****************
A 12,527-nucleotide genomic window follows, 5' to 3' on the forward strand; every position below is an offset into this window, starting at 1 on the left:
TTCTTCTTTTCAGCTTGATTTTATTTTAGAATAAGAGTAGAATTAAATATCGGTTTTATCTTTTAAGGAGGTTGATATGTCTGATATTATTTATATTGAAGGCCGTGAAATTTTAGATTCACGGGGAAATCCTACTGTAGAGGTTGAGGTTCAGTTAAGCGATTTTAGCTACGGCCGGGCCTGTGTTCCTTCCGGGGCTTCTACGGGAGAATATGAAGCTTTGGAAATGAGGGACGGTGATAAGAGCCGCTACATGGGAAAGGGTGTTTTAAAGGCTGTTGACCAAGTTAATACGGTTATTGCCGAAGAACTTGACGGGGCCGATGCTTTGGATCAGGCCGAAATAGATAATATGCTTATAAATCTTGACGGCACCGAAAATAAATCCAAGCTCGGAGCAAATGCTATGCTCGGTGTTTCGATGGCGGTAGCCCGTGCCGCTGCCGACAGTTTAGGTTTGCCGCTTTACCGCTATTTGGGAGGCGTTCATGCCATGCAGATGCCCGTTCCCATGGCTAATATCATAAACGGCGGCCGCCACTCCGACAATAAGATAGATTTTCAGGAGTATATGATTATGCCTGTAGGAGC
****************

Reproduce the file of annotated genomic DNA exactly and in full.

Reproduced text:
A 12,527-nucleotide genomic window follows, 5' to 3' on the forward strand; every position below is an offset into this window, starting at 1 on the left:
TTCTTCTTTTCAGCTTGATTTTATTTTAGAATAAGAGTAGAATTAAATATCGGTTTTATCTTTTAAGGAGGTTGATATGTCTGATATTATTTATATTGAAGGCCGTGAAATTTTAGATTCACGGGGAAATCCTACTGTAGAGGTTGAGGTTCAGTTAAGCGATTTTAGCTACGGCCGGGCCTGTGTTCCTTCCGGGGCTTCTACGGGAGAATATGAAGCTTTGGAAATGAGGGACGGTGATAAGAGCCGCTACATGGGAAAGGGTGTTTTAAAGGCTGTTGACCAAGTTAATACGGTTATTGCCGAAGAACTTGACGGGGCCGATGCTTTGGATCAGGCCGAAATAGATAATATGCTTATAAATCTTGACGGCACCGAAAATAAATCCAAGCTCGGAGCAAATGCTATGCTCGGTGTTTCGATGGCGGTAGCCCGTGCCGCTGCCGACAGTTTAGGTTTGCCGCTTTACCGCTATTTGGGAGGCGTTCATGCCATGCAGATGCCCGTTCCCATGGCTAATATCATAAACGGCGGCCGCCACTCCGACAATAAGATAGATTTTCAGGAGTATATGATTATGCCTGTAGGAGC